Perth-based electronics manufacturer Strategic Elements has signed a research agreement with the Commonwealth Scientific and Industrial Research Organisation (CSIRO) to develop printable Nanocube Memory ink technology.
CSIRO’s nanomaterials and devices team based in Melbourne has been developing techniques that allow for the reproduction of nanoparticles on a commercial scale.
The nanocube technology, which was invented by the University of New South Wales (UNSW), combines low-cost traditional printing processes with advanced inks and new forms of flexible materials.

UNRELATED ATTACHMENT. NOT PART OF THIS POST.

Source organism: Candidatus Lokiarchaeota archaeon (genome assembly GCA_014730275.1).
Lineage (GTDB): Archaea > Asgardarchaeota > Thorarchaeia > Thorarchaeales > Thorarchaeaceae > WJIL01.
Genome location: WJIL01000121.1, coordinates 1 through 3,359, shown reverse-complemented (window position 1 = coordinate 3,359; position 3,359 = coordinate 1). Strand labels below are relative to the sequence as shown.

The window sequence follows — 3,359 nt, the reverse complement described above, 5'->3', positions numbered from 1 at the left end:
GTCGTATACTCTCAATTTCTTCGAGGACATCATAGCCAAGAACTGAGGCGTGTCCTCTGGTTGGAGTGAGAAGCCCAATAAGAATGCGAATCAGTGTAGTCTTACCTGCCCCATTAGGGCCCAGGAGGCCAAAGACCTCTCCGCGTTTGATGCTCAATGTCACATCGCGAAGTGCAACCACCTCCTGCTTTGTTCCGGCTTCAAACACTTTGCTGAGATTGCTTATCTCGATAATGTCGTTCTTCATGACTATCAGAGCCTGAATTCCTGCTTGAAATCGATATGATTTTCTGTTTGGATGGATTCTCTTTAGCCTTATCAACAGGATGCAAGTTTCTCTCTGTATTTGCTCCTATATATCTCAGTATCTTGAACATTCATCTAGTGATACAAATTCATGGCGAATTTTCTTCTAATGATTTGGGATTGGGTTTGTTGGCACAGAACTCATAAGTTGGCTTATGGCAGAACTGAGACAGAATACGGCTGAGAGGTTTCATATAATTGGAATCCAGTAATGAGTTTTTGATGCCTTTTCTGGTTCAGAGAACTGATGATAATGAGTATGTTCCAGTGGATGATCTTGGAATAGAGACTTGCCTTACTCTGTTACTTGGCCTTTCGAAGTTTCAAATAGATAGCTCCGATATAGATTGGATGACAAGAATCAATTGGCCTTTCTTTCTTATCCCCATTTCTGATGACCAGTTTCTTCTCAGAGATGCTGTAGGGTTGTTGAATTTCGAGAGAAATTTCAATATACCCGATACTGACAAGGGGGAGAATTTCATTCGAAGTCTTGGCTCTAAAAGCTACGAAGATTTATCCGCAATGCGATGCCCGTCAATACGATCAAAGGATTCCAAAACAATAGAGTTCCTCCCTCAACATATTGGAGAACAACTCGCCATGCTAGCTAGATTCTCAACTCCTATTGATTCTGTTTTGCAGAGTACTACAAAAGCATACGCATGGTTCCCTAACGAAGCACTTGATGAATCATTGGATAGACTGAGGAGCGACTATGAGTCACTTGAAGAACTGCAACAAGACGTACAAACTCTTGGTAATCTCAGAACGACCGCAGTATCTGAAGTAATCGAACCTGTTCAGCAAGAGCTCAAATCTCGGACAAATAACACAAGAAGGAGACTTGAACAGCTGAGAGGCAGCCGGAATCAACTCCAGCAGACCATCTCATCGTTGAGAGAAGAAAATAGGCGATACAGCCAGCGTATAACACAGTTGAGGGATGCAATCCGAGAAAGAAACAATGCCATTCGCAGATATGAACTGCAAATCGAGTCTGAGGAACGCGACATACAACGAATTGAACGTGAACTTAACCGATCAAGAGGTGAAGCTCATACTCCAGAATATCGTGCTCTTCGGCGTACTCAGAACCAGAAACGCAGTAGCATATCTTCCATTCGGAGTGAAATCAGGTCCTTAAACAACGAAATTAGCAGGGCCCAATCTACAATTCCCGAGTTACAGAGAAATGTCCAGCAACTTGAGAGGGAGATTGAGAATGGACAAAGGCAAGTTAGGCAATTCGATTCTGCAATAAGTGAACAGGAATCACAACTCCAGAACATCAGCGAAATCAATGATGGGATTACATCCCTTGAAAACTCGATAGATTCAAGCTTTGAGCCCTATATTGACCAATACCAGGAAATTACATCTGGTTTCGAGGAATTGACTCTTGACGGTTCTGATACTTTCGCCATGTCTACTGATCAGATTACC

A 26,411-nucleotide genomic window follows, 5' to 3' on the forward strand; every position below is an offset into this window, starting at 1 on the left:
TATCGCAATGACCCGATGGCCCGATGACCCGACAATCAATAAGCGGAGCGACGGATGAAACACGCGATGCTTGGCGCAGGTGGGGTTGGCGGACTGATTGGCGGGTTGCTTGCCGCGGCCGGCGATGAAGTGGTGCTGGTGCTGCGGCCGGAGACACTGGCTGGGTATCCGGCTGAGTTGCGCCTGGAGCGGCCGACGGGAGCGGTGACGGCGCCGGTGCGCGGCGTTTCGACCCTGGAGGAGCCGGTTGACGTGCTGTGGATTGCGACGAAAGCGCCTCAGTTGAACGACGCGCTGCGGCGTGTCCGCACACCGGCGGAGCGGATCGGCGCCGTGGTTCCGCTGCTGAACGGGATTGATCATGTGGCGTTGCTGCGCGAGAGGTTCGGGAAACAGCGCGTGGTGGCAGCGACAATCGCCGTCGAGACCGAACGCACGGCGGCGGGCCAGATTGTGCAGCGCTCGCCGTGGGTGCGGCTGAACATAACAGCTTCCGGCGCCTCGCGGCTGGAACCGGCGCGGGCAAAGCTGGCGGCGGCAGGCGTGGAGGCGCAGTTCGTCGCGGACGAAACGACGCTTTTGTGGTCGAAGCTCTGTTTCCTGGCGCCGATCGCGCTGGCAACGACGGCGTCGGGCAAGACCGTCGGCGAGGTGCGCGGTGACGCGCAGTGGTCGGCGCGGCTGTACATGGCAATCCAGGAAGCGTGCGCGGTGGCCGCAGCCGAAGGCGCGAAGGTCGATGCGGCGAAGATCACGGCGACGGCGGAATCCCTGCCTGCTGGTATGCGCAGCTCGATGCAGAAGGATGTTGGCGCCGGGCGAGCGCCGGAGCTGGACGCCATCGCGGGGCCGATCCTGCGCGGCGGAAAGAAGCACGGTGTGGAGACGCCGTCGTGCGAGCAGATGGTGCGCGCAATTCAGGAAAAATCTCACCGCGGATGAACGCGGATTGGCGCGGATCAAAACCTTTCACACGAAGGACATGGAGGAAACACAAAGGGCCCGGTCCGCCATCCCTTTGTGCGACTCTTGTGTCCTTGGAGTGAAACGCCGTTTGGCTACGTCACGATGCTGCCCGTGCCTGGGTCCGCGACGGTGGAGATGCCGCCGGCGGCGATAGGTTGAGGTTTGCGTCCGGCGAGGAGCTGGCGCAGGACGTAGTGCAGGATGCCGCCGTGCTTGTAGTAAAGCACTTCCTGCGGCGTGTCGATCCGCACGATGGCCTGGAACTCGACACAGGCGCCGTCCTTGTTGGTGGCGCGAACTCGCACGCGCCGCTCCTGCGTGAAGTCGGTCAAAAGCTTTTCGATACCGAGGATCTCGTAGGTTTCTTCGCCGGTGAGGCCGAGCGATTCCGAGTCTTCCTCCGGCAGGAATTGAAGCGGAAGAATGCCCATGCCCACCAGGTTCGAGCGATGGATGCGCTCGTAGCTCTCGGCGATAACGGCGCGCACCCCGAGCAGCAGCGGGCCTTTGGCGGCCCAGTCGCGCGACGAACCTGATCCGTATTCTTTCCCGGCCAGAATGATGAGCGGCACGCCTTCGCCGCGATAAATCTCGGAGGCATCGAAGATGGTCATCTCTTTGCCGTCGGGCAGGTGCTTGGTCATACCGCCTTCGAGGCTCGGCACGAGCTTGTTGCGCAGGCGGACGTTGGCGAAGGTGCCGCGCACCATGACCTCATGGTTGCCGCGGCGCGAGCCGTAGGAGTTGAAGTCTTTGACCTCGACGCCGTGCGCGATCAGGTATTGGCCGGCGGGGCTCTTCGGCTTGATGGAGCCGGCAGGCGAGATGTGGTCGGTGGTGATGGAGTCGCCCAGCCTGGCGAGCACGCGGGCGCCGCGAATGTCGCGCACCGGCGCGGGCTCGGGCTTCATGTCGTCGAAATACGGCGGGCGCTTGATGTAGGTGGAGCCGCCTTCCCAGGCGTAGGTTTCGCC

The current programme is the first of a number of proposed stages to assist with the scale-up of the synthesis of nanocubes, which are printed during the fabrication of Resistive Random Access Memory (RRAM) devices.
“The printable memory opportunity we are chasing is large and global,” said Charles Murphy, Strategic Elements’ managing director.
“This agreement is another step in building out a team that can assist us to achieve our goal of printable, flexible memory.
“We are cognisant of the fact that we need a development team with the ability to compete globally and look forward to working with the scientists from CSIRO Nanomaterials and Devices.”
Strategic Elements first identified the technology opportunity at the UNSW in 2015 and committed resources to constructing and patenting prototype inks.
In addition, the research group led by Professor Sean Li at UNSW has recently acquired advanced printing and slot die coating equipment.
Producing advanced electronic materials, it is only the second installation of the tool globally.